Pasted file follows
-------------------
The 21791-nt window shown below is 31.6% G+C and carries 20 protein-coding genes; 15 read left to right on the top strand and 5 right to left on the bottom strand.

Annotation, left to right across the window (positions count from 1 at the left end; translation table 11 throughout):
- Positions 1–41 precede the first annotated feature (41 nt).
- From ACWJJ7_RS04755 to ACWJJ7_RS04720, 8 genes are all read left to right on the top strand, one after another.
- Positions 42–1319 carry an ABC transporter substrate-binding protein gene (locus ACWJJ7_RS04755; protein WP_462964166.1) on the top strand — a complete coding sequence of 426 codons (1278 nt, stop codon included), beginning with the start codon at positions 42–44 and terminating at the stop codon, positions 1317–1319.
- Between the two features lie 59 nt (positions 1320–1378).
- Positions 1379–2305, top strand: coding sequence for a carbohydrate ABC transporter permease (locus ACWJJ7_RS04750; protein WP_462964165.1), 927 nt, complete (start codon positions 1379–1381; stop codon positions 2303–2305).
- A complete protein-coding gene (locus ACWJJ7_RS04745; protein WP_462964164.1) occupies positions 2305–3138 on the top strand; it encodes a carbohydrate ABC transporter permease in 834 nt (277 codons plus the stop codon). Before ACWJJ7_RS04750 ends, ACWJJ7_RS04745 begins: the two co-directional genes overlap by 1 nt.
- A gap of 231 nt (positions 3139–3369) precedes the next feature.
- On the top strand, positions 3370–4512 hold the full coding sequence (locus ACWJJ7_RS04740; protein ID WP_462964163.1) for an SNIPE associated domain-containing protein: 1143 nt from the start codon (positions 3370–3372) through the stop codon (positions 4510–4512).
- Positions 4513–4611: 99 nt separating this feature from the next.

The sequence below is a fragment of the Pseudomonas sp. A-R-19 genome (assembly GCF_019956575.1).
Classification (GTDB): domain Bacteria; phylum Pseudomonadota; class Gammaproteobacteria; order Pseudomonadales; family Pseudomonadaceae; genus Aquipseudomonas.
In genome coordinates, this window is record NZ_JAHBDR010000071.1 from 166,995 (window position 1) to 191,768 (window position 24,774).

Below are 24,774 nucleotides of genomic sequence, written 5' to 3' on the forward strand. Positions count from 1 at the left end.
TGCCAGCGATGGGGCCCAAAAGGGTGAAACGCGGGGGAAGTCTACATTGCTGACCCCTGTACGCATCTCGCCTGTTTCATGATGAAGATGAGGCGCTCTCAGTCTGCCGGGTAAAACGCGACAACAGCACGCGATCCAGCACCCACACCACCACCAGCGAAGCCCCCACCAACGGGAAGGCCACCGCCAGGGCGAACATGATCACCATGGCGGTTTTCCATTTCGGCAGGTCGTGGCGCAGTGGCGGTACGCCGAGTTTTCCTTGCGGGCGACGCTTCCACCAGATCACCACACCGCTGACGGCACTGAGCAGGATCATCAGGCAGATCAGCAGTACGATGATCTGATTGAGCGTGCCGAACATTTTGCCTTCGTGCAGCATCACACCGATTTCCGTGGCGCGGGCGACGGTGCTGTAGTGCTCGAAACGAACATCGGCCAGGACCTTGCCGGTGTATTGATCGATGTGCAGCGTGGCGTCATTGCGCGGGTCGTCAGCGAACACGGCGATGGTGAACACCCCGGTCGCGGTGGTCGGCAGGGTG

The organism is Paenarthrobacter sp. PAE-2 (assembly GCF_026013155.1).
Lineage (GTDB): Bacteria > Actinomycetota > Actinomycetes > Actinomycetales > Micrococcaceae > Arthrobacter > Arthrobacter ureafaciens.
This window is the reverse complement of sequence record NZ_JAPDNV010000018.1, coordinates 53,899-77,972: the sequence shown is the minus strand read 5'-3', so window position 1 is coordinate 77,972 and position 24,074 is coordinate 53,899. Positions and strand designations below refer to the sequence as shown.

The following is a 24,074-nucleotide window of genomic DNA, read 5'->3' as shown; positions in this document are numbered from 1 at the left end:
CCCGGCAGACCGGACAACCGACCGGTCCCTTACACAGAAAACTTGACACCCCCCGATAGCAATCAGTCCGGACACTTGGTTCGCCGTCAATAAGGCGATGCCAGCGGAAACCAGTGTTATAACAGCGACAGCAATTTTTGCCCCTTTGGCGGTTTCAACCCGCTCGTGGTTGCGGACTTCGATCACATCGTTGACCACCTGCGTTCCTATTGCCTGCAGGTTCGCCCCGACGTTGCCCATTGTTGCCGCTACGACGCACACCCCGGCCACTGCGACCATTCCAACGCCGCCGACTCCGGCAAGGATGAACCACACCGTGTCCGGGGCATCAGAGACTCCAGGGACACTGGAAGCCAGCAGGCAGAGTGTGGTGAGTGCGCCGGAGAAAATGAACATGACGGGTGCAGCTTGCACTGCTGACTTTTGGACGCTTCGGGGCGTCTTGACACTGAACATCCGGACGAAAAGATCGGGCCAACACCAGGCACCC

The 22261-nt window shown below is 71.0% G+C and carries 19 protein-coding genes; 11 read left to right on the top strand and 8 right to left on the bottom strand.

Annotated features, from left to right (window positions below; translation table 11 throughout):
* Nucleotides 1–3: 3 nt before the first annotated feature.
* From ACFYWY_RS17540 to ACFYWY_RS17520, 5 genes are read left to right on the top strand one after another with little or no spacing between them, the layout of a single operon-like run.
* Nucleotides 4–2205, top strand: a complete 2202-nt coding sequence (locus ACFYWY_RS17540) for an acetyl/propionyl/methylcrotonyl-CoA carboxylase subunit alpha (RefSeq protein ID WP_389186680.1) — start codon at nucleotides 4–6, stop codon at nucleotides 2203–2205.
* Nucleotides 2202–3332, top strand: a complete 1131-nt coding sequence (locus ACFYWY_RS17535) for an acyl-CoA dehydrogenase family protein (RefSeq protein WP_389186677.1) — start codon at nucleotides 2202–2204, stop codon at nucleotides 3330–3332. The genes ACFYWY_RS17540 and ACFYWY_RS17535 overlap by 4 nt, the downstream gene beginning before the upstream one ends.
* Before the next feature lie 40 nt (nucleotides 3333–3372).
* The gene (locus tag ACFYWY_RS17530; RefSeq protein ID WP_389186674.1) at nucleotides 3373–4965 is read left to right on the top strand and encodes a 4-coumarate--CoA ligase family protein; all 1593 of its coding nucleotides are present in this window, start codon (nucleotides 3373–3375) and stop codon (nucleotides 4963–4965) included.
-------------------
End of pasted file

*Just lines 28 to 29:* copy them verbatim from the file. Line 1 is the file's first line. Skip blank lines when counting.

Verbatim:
* Before the next feature lie 40 nt (nucleotides 3333–3372).
* The gene (locus tag ACFYWY_RS17530; RefSeq protein ID WP_389186674.1) at nucleotides 3373–4965 is read left to right on the top strand and encodes a 4-coumarate--CoA ligase family protein; all 1593 of its coding nucleotides are present in this window, start codon (nucleotides 3373–3375) and stop codon (nucleotides 4963–4965) included.